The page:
• Jobs are located across the UK. Geographical mobility is an important factor with some employers.
  • The dress code depends on whether the job is office based or on-site.
  • Travel within the working day to visit sites is common.
  • Absence from home at night is occasional, mainly associated with training courses or emergency call-outs.
  • The extent of overseas travel depends on the type of employer; assignments ranging from a few weeks to a couple of years are possible in the private sector.


Although this area of work is open to all graduates from relevant engineering and sciences courses, a degree in civil engineering may improve your chances. Other degrees that may be useful include:

  • environmental engineering;
  • chemical/process engineering;
  • biochemistry;
  • environmental science (physical);
  • geography (physical);
  • geology;
  • geophysics/geotechnology;
  • mechanical engineering.

Most water engineers have a civil engineering background. This may be preferred for some roles, but it is possible to become a chartered engineer (CEng) by following up a degree in environmental or physical sciences with an approved MSc in engineering. This route may be attractive to employers with a particular focus on environmental management and protection, like those that work with natural water systems.

Engineering degrees must be accredited by the appropriate engineering body, for example the Institution of Civil Engineers (ICE) to progress to CEng. For a list of accredited qualifications see the Engineering Council.

It is also possible to become a chartered scientist (CSci) or chartered environmentalist (CEnv). Details for these registrations are available from the Chartered Institution of Water and Environmental Management (CIWEM).

A HND or foundation degree in an engineering or science subject can lead to employment at technician level. With evidence of further learning and experience, it is possible to upgrade to the incorporated engineer (IEng) qualification. The water industry offers plenty of scope to work at this level.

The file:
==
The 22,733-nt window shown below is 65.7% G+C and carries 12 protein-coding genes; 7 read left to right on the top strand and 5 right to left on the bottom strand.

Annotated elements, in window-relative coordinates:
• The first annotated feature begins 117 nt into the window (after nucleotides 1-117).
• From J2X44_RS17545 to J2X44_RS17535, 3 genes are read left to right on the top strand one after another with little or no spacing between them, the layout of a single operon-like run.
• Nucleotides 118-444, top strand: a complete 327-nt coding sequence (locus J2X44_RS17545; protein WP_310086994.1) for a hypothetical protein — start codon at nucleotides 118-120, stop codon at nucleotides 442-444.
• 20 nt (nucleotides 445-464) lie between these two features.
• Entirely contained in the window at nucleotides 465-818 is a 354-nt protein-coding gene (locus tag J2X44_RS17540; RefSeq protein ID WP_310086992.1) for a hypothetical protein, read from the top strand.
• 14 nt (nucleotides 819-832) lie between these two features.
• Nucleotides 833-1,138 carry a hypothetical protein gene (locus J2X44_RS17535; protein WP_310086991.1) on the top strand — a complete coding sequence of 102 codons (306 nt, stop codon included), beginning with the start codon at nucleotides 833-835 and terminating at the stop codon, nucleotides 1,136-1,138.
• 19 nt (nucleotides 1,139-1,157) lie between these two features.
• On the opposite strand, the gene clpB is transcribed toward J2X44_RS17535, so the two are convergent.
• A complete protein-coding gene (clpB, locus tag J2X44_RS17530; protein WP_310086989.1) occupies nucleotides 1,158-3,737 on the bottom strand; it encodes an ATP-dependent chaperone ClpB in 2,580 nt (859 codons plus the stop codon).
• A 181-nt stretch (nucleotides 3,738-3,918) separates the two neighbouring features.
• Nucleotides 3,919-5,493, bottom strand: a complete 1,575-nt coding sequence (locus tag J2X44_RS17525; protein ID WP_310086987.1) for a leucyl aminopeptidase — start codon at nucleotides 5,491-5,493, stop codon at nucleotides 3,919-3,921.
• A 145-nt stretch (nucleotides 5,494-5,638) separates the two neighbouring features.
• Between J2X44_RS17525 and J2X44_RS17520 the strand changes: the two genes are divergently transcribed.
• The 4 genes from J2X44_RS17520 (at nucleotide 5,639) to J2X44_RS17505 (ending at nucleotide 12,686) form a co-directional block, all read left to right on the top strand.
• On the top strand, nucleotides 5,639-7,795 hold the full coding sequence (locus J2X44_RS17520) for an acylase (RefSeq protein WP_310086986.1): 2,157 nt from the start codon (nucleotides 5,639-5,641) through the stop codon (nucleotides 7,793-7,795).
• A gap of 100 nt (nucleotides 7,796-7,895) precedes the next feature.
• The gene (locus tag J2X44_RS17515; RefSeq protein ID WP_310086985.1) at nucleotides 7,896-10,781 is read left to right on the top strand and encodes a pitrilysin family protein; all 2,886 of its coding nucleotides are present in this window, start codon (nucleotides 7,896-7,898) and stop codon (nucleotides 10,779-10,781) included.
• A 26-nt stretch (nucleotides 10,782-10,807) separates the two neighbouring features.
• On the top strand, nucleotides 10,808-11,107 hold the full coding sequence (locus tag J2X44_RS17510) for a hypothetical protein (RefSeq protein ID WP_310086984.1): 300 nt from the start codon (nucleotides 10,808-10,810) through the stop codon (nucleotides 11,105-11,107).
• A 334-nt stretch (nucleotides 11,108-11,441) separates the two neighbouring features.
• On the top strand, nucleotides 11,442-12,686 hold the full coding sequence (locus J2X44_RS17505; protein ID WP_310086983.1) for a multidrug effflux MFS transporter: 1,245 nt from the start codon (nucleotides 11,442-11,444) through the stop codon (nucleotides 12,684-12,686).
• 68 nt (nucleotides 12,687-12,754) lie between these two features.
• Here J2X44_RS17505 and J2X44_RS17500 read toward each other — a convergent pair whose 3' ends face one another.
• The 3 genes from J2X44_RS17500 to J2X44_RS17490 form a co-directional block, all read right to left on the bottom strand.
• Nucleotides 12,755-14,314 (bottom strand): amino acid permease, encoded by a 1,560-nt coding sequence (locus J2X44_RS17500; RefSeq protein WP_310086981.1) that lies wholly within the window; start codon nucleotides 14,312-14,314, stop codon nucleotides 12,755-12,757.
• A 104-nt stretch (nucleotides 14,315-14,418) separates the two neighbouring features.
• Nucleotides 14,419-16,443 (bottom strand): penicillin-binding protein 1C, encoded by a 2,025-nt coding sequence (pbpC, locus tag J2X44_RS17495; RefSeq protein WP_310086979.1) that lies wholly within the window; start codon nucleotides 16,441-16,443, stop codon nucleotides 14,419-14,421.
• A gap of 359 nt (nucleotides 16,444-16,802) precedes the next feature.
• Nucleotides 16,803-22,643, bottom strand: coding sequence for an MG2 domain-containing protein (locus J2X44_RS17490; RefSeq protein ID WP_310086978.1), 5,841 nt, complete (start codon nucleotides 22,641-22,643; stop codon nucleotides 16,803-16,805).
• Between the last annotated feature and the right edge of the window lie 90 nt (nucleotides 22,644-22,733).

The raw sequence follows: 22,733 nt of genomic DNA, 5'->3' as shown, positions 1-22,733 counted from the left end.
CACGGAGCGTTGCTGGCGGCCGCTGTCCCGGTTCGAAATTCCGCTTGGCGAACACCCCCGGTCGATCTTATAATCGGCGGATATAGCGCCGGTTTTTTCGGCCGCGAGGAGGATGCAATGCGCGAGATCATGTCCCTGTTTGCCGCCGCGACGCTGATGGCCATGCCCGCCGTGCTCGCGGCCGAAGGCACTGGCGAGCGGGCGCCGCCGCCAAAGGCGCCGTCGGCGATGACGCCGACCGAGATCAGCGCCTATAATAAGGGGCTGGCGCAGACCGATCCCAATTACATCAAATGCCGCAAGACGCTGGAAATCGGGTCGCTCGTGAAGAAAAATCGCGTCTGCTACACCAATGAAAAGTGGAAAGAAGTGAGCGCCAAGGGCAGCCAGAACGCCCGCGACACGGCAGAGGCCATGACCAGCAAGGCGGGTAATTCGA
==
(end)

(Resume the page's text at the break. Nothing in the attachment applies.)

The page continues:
Some employers may prefer the MEng degree. For undergraduate students, an MSc in a specialised area, such as water engineering, hydrology or hydrogeology, may be advantageous. A Masters also counts towards the requirements for CEng registration. Sponsorship for a part-time MSc course may be offered by some employers.


You will need to show evidence of the following:

  • engineering knowledge;
  • experience of project management;
  • communication and negotiation skills;
  • teamwork and people management skills;
  • problem-solving ability;
  • IT knowledge;
  • self-motivation and a proactive approach to work;
  • commercial awareness;
  • an entrepreneurial spirit;
  • good time management skills;
  • a flexible approach to work and a willingness to take on new challenges.

A full driving licence is generally required.

Work experience

Relevant vacation work or an industry-placement year can improve your chances, along with a demonstrable interest in water engineering, environmental issues or public health evidenced through academic projects or water-related modules undertaken as part of your degree/postgraduate study.

Student membership of professional bodies such as ICE or CIWEM is useful for developing knowledge, keeping up to date with the latest news and industry developments, as well as for networking and building a contact base.


The water industry in England and Wales comprises 14 water and sewerage service providers and 12 water providers. Larger companies have diversified into overseas work in addition to their statutory duties on the domestic front.

The companies in England and Wales are privately owned. Welsh Water, however, is a not-for-profit company. The position in Scotland and Northern Ireland is different, as each has a single water and sewage service provider, (Scottish Water and Northern Ireland Water), that are in public ownership but rely upon private companies for delivery of many of their services.

A complete list of UK water companies can be found on Water UK.

Consultancies offer the opportunity to work with a variety of clients, develop expert knowledge and specialise in hydrology-related projects.

Large construction firms incorporating water engineering departments and working with other departments, such as highways or construction, provide the opportunity to develop skills and knowledge in different engineering disciplines.

The main government agencies that employ water engineers are the: